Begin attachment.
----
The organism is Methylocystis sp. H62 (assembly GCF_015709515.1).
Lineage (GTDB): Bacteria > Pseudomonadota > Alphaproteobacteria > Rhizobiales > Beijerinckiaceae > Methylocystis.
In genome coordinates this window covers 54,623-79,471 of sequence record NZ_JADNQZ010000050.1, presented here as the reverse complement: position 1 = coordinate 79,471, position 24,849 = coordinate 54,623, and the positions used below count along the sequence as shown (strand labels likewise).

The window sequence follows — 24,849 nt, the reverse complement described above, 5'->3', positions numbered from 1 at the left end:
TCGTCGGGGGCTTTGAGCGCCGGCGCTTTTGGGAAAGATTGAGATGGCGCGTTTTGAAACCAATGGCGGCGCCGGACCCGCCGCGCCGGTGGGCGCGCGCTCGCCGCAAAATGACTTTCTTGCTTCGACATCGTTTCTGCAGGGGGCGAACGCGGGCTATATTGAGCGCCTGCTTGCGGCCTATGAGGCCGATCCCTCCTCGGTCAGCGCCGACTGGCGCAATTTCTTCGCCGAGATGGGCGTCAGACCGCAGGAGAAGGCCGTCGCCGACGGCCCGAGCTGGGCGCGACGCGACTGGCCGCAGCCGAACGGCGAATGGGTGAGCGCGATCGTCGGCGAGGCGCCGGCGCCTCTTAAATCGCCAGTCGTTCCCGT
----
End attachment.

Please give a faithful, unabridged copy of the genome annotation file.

The organism is Methylocystis sp. H62 (assembly GCF_015709515.1).
Lineage (GTDB): Bacteria > Pseudomonadota > Alphaproteobacteria > Rhizobiales > Beijerinckiaceae > Methylocystis.
In genome coordinates this window covers 54,623-79,471 of sequence record NZ_JADNQZ010000050.1, presented here as the reverse complement: position 1 = coordinate 79,471, position 24,849 = coordinate 54,623, and the positions used below count along the sequence as shown (strand labels likewise).

The window sequence follows — 24,849 nt, the reverse complement described above, 5'->3', positions numbered from 1 at the left end:
TCGTCGGGGGCTTTGAGCGCCGGCGCTTTTGGGAAAGATTGAGATGGCGCGTTTTGAAACCAATGGCGGCGCCGGACCCGCCGCGCCGGTGGGCGCGCGCTCGCCGCAAAATGACTTTCTTGCTTCGACATCGTTTCTGCAGGGGGCGAACGCGGGCTATATTGAGCGCCTGCTTGCGGCCTATGAGGCCGATCCCTCCTCGGTCAGCGCCGACTGGCGCAATTTCTTCGCCGAGATGGGCGTCAGACCGCAGGAGAAGGCCGTCGCCGACGGCCCGAGCTGGGCGCGACGCGACTGGCCGCAGCCGAACGGCGAATGGGTGAGCGCGATCGTCGGCGAGGCGCCGGCGCCTCTTAAATCGCCAGTCGTTCCCGT